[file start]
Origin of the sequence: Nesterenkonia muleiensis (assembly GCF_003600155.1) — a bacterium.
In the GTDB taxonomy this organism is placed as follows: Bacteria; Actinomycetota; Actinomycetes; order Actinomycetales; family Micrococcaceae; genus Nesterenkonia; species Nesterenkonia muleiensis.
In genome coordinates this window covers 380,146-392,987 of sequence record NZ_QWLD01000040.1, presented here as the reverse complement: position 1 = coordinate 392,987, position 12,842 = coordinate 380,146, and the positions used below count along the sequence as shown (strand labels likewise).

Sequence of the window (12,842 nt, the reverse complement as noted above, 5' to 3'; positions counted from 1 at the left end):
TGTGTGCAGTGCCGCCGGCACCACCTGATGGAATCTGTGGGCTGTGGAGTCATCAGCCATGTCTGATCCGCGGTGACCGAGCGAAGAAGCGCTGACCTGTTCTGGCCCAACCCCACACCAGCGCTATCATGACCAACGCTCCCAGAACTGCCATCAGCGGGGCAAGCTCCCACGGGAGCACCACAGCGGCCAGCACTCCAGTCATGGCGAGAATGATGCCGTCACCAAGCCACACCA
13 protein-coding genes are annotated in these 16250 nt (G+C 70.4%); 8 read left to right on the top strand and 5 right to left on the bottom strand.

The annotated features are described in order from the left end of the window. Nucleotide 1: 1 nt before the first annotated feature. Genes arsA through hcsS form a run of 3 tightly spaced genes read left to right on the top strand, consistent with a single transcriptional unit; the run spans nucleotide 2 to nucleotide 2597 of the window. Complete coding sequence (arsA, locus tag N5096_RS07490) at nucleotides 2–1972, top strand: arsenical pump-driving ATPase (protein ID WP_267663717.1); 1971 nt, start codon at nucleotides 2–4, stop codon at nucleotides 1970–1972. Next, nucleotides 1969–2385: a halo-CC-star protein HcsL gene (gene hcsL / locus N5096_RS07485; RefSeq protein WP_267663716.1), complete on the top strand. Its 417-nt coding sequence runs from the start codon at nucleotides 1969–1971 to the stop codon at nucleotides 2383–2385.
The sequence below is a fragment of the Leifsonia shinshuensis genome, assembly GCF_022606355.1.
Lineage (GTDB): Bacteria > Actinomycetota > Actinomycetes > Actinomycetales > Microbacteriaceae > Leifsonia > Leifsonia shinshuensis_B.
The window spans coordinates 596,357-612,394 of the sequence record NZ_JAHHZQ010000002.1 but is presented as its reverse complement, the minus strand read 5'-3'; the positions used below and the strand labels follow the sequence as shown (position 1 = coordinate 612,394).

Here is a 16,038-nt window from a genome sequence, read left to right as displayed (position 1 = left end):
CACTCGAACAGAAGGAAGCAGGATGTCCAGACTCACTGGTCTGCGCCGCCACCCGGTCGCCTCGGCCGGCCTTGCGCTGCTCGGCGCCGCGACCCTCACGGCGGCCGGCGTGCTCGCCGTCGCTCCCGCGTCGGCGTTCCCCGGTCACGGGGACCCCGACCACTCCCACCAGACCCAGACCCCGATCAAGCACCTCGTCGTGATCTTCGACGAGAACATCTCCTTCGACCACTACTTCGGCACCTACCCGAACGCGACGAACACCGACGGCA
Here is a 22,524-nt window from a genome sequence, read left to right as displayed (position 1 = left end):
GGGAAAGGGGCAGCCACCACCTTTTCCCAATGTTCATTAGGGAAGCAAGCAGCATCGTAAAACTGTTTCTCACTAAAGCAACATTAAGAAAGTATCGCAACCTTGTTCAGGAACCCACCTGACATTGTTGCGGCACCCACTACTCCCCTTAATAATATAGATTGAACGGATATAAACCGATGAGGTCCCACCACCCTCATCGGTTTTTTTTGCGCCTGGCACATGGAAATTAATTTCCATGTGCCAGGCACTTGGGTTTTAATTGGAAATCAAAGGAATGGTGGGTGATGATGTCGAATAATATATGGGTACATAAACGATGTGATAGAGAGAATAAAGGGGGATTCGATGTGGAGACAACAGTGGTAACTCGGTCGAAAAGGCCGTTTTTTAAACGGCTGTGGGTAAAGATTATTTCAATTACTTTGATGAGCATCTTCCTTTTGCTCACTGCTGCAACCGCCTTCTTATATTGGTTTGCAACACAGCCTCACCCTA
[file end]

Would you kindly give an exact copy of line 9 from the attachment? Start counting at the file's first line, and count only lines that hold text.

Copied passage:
Lineage (GTDB): Bacteria > Actinomycetota > Actinomycetes > Actinomycetales > Microbacteriaceae > Leifsonia > Leifsonia shinshuensis_B.